An anxiety attack has versatile symptoms and they change with time as well. Some of the common symptoms are:
- Dizziness and fainting
- Difficulty breathing
- Dry mouth
- Hot flashes and chills
- Sweating and restlessness
- Tingling and numbness
- Fear and distress
Causes of anxiety
Anxiety is still a mystery and researchers are working hard to find a solid cause for it. A lot of people in the world suffer from it and the reasons vary so much that it’s hard to choose one cause. Researchers also believe that anxiety can affect the part of the brain that controls fear.
Diagnosing anxiety is challenging because of the lack of physical evidence. The diagnosing process includes a physical examination as it helps in ruling out physical illnesses.
It allows the doctor to rule out possible physical illnesses and focus on mental health. Many people suffering from anxiety do not get any help because they fail to realize they are suffering from an illness.
Many tests can help in determining whether you are suffering from anxiety or not. You can visit our website and take reliable tests to figure out if you have anxiety or not. Our tests are reliable, quick, and approachable.
An anxiety test mostly consists of a self-assessment questionnaire. It helps decide if you require clinical assessment or not. The questionnaire is the first step to acknowledging the problem and taking further steps to handle the problem.
Some of the common anxiety tests used by doctors to assess the level of anxiety are:
Zung self-rating anxiety scale
There is a 20-item questionnaire in the Zung test. The questions are about rating the level of anxiety in different situations. The questions focus on the following subjects:
- Rate of heartbeat
- Frequent urination
After completing the test, a trained professional can assess the response and give the verdict.
Beck Anxiety Inventory (BAI)
BAI is a test used for calculating the intensity of one’s anxiety level. An individual can consult a professional or paraprofessional and ask them to conduct the test orally.
The test consists of 21 multiple-choice questions. The questions ask about the rate of an individual’s experience of symptoms in a week. Some common symptoms include numbness, fear, and tingling.
Hamilton Anxiety Scale (HAM-A)
Hamilton test was developed in 1959 and was the first test for rating level of anxiety. It’s a preferred choice for clinical use and research purposes. Fourteen questions are designed to rate tension, fears, and moods. The questions are also about mental, behavioral, and physical traits. It’s recommended to ask a professional to administer the test.
Social Phobia Inventory (SPIN)
The level of social phobia is measured in this test through a 17-question self-assessment. Anxiety in a person in different situations is rated on a scale of zero to four. If the score is zero, it means there is no anxiety while four indicates extreme anxiety.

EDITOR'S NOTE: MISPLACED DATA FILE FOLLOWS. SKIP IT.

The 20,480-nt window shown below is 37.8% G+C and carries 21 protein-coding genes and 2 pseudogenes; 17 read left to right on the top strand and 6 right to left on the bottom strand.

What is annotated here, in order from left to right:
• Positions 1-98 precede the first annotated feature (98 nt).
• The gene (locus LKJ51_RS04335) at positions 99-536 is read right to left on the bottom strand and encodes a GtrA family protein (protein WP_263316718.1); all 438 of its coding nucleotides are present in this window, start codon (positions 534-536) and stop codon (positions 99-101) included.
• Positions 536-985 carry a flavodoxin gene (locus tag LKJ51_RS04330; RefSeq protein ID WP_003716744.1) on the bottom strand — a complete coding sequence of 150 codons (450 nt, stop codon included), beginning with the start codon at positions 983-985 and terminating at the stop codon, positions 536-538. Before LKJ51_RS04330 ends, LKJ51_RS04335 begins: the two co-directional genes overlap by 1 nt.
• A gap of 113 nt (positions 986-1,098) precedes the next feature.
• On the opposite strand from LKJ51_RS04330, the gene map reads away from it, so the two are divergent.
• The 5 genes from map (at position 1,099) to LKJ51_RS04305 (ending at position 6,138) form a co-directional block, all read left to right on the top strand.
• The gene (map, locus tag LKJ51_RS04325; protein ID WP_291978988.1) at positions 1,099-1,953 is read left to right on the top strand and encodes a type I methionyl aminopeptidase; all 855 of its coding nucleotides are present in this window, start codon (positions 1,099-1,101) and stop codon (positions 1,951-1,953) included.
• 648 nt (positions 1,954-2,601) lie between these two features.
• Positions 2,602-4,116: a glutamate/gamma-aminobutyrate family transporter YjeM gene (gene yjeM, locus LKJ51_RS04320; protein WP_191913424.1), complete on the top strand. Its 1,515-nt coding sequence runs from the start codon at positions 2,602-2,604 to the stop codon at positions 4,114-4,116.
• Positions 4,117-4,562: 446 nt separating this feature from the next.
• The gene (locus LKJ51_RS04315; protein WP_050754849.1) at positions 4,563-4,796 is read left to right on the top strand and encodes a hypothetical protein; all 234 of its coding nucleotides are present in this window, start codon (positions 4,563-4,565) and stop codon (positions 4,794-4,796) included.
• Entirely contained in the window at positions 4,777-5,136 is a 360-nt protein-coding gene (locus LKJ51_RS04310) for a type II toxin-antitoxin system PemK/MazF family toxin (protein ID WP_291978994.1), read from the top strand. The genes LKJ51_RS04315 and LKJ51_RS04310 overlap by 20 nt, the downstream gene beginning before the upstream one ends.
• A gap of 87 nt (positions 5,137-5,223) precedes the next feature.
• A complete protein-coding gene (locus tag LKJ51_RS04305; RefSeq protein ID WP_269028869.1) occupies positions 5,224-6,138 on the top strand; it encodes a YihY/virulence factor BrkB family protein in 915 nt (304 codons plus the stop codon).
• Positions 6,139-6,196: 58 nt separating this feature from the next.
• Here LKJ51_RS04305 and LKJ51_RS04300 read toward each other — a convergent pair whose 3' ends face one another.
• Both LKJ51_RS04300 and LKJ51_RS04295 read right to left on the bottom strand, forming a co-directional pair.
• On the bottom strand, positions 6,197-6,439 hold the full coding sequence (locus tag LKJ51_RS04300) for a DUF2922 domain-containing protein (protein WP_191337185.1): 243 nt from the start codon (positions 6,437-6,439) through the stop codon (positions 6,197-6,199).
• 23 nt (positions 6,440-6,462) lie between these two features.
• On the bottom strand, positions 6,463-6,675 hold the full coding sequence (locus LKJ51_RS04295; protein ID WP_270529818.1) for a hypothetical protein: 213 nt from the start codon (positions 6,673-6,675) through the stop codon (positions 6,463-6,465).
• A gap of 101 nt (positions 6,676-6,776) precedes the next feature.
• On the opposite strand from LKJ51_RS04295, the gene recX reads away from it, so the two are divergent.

Generalized anxiety disorder scale
The test has seven questions that help identify anxiety disorder. The question asks how often a person has been bothered by feelings of fear, irritability, and nervousness. The answers offer valuable information regarding the anxiety level of a person.
Penn State worry questionnaire
It is a widely used test to get a measure of worry. It differentiates generalized anxiety disorder from a social anxiety disorder. The test has 16 questions to measure the uncontrollability, generality, and excessiveness of one’s worry.
Yale-Brown Obsessive-Compulsive Scale (YBOCS)
YBOCS is a test designed for measuring the level of OCD in an individual. The test is conducted as a one-on-one interview and the interview is conducted by a professional. A symptom checklist and the person taking the test can choose three symptoms that they find most disturbing and rate their severity. The questions also ask about possible compulsions or obsessions. The answers are used by a professional to give a verdict about OCD. The professionals grade the OCD level as moderate, subclinical, severe, extreme, or mild.
Treatment for Anxiety
If a person is diagnosed with anxiety they must focus on managing it rather than ending it. Learning ways to control anxiety helps live a content and happy life. Choosing treatment prevents the symptoms from escalating and becoming more problematic.
Anxiety is sometimes treated with medication, especially in children. Another option for treating anxiety is through therapy. Talking about and sharing one’s worries with a professional is an effective way of managing the level of worry.
Anxiety can have a huge impact on an individual’s life. If a person feels that their anxiety level is interfering with their life they should take an anxiety test and get a diagnosis so that they can acknowledge the problem and work towards treatment.